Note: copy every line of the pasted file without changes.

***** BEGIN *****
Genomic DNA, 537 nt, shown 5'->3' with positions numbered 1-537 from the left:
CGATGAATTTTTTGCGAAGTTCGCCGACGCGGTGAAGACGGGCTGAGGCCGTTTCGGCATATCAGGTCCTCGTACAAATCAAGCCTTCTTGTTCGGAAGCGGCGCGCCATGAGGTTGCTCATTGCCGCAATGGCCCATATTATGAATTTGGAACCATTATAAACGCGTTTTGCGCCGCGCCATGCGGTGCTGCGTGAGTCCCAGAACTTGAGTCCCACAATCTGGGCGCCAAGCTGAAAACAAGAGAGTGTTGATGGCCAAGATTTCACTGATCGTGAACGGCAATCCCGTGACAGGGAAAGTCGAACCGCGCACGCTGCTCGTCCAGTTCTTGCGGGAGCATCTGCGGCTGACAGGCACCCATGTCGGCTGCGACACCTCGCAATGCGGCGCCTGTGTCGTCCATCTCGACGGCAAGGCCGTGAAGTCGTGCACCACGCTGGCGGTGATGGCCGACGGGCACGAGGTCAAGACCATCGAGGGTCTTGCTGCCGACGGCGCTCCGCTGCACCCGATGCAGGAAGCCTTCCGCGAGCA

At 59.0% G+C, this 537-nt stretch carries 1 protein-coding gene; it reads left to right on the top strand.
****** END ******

Genomic DNA, 537 nt, shown 5'->3' with positions numbered 1-537 from the left:
CGATGAATTTTTTGCGAAGTTCGCCGACGCGGTGAAGACGGGCTGAGGCCGTTTCGGCATATCAGGTCCTCGTACAAATCAAGCCTTCTTGTTCGGAAGCGGCGCGCCATGAGGTTGCTCATTGCCGCAATGGCCCATATTATGAATTTGGAACCATTATAAACGCGTTTTGCGCCGCGCCATGCGGTGCTGCGTGAGTCCCAGAACTTGAGTCCCACAATCTGGGCGCCAAGCTGAAAACAAGAGAGTGTTGATGGCCAAGATTTCACTGATCGTGAACGGCAATCCCGTGACAGGGAAAGTCGAACCGCGCACGCTGCTCGTCCAGTTCTTGCGGGAGCATCTGCGGCTGACAGGCACCCATGTCGGCTGCGACACCTCGCAATGCGGCGCCTGTGTCGTCCATCTCGACGGCAAGGCCGTGAAGTCGTGCACCACGCTGGCGGTGATGGCCGACGGGCACGAGGTCAAGACCATCGAGGGTCTTGCTGCCGACGGCGCTCCGCTGCACCCGATGCAGGAAGCCTTCCGCGAGCA

At 59.0% G+C, this 537-nt stretch carries 1 protein-coding gene; it reads left to right on the top strand.